I had originally thought about doing a local Olympic distance triathlon in June, but my response to exercise was still so variable and I hadn’t done nearly enough training for that type of distance that I scrapped those plans and instead registered for a sprint triathlon put on by my local YMCA.
I hadn’t done a triathlon since the Patriot put me in the hospital but I’d done this sprint event in the past, with some some success, so knew what to expect and thought it might provide a softer re-introduction than a two plus hour event.
The event is run by a regional endurance outfit (same people that do the Cranberry and Patriot events I’ve done in the past) that has always put on well organized and well attended events in the past. This event is ideal for beginners and much of the field is first-timers. It has a friendly, easy going vibe and a pretty forgiving course. Not a bad way to get my feet wet again and see how my body would respond to the exertion of a triathlon.
The swim is in a medium-sized lake. The lake is relatively shallow and all the past years that I ran the water temperature precluded wetsuits. Some years its almost up to 80! This year was in the 70s so no wetsuits, but not super hot either. It can get weedy and rocky near the shore, but fifteen yards out, it’s murky but the plants stop bothering you.
It’s a short quarter mile swim in a simple rectangle. Straight out, take a right, swim the short side, then another right and straight back to shore. You need to sight, but it’s so short, there’s almost not enough time to swim far off course.
I’ve been in a swimming funk and haven’t really gotten to the pool enough recently to expect much from the swim, so I was happy to keep it under nine minutes. According to the Garmin, I swam 496 yards so about 50 yards long. Not bad.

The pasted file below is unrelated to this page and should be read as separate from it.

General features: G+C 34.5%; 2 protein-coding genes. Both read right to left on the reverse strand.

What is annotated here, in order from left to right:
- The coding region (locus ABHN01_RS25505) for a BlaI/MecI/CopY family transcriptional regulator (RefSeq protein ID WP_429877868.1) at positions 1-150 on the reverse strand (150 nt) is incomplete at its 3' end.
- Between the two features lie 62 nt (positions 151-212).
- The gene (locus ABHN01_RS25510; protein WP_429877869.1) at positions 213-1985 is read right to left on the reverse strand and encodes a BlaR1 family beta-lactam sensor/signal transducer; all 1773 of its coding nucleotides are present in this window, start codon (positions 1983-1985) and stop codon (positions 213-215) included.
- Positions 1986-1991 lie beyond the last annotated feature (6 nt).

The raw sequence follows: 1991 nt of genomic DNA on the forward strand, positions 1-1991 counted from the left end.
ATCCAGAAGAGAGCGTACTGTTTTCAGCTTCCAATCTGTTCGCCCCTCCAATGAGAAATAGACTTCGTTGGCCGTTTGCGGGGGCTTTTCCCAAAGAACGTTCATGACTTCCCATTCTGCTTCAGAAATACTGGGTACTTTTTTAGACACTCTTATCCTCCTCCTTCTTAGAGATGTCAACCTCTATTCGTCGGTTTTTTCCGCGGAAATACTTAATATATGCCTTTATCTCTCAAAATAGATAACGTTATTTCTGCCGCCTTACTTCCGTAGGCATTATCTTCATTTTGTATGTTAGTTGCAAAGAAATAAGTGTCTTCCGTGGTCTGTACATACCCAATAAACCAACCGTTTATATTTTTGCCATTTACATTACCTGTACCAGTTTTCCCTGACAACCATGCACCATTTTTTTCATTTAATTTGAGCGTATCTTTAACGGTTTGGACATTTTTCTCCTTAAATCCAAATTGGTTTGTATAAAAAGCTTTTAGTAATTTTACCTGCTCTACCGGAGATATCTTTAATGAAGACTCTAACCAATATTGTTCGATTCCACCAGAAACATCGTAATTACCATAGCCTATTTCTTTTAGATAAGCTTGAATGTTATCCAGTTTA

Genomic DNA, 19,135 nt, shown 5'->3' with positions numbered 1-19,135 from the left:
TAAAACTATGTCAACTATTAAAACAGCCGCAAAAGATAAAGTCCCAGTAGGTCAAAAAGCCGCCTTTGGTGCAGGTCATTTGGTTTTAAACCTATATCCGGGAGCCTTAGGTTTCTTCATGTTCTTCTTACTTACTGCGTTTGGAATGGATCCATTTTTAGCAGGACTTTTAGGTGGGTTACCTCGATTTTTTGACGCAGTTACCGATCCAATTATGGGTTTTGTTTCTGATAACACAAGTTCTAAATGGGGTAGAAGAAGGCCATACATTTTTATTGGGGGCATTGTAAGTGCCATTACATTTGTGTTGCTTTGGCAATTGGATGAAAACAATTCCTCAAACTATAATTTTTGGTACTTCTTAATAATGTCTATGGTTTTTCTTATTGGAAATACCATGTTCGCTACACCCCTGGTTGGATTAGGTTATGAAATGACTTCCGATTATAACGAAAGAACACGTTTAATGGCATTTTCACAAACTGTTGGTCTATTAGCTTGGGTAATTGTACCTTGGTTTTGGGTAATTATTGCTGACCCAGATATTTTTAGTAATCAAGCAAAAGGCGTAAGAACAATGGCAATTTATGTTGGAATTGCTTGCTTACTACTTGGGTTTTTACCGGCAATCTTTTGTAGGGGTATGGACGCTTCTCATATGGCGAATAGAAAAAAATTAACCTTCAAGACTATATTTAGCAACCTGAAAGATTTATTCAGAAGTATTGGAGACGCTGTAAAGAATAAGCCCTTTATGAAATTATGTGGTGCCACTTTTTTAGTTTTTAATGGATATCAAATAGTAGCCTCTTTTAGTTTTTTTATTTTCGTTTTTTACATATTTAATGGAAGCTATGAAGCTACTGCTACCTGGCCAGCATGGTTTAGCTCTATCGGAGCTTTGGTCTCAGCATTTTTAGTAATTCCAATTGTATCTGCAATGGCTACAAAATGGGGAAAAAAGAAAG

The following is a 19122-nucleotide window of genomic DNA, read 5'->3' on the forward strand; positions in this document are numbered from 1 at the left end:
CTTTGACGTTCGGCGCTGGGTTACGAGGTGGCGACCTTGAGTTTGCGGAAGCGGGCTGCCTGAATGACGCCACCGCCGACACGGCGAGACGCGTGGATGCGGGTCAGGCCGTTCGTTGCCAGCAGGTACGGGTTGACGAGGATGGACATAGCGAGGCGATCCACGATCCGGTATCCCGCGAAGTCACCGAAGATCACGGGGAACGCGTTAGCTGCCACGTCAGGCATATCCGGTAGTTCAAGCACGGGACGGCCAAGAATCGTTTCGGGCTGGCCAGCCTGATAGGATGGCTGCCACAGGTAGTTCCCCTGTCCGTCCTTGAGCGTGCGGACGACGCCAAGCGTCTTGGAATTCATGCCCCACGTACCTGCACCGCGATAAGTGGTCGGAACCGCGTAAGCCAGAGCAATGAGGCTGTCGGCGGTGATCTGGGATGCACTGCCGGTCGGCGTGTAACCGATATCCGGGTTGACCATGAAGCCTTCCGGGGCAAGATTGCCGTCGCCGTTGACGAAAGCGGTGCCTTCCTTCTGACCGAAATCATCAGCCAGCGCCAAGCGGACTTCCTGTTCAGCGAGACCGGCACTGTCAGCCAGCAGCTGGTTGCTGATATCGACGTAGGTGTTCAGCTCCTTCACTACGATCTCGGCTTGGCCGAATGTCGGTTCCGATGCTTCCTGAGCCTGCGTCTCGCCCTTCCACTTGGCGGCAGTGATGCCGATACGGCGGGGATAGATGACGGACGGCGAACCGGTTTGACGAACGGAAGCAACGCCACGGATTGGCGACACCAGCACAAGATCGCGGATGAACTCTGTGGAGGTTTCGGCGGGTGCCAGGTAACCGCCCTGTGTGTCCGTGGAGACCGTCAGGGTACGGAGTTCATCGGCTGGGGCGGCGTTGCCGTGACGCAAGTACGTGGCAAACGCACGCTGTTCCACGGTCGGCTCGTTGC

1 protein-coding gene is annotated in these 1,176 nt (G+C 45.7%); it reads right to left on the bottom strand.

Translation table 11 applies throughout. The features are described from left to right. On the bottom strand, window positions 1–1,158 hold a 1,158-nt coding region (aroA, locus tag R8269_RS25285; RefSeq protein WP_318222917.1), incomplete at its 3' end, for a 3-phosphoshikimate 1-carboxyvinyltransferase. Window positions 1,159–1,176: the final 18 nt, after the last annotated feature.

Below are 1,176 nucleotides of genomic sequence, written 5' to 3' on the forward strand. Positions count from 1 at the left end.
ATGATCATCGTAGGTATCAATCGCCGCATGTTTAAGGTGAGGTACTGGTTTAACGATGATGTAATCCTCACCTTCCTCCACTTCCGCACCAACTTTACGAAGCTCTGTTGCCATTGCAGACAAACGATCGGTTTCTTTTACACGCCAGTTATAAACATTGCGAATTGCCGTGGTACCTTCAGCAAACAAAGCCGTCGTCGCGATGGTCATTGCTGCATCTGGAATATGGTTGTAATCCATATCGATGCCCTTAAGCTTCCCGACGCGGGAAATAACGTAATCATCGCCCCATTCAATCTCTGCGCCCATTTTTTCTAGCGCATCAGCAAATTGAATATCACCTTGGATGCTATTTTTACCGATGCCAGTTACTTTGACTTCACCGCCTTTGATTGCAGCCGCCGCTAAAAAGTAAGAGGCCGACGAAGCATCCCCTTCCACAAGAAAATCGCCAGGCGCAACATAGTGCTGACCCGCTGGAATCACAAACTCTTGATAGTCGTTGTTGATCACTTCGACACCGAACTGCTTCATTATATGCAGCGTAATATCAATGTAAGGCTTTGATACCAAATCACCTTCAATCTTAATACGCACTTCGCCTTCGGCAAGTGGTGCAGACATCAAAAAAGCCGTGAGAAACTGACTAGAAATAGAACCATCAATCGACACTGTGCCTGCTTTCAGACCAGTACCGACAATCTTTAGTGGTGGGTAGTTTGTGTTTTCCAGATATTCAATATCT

Official chip – 8:33 for 1:56/100 pace, 38/236 in the swim
I’d put some time in on the bike, not as much as running (you’ll always be my first love running!), but more than swimming, so I was hoping, as is typical in sprints or Olys to keep my average speed over 20 mph. Even a little light in training, that should have been possible given this short course without many difficult climbs.
And I was able to pull it off. The only real climb comes near the beginning between miles 2 and 3 and after navigating that, I stayed aggressive and tried to keep pedaling on most of the downhills. I finished the nine mile loop in 26:21 and saw the girls right outside T2 to spur me onto the run.
Bike split: 26:21, 20.4 mph, 30/236
The biggest difference in this race versus the past times that I’ve competed was the reversal of the run course. Ninety percent the same course, but just going the opposite direction. This meant the “hilly” section comes at the start. Hilly might be a bit of a misnomer, but there is a net gain in the first mile, so technically a hill.
I’ve definitely had a faster run split in the past on this course (even in the opposite direction), but I was pretty happy with this consistent effort especially coming off the layoff. My GAP mile splits were 7:26, 7:26, 7:27, so I liked the steady effort even if the pace was slower than I would have liked. I finished the 5k in 23:13.
Run split: 23:14, 7:19 pace, 39/236
Total time was 1:00:22, 21/236, 1st in the 35-39 AG
Looking at my individual splits nothing was better than 30, so how did I end up 21st overall and 1st in my age group? Transitions. This is where the race trending toward a higher percentage of triathlon novices helped me out and bumped me up a number of places. My T1 times was 1:18, good for fourth overall and my T2 time of :56 seconds was also good for the top 20.
Those no-tie laces really came in handy.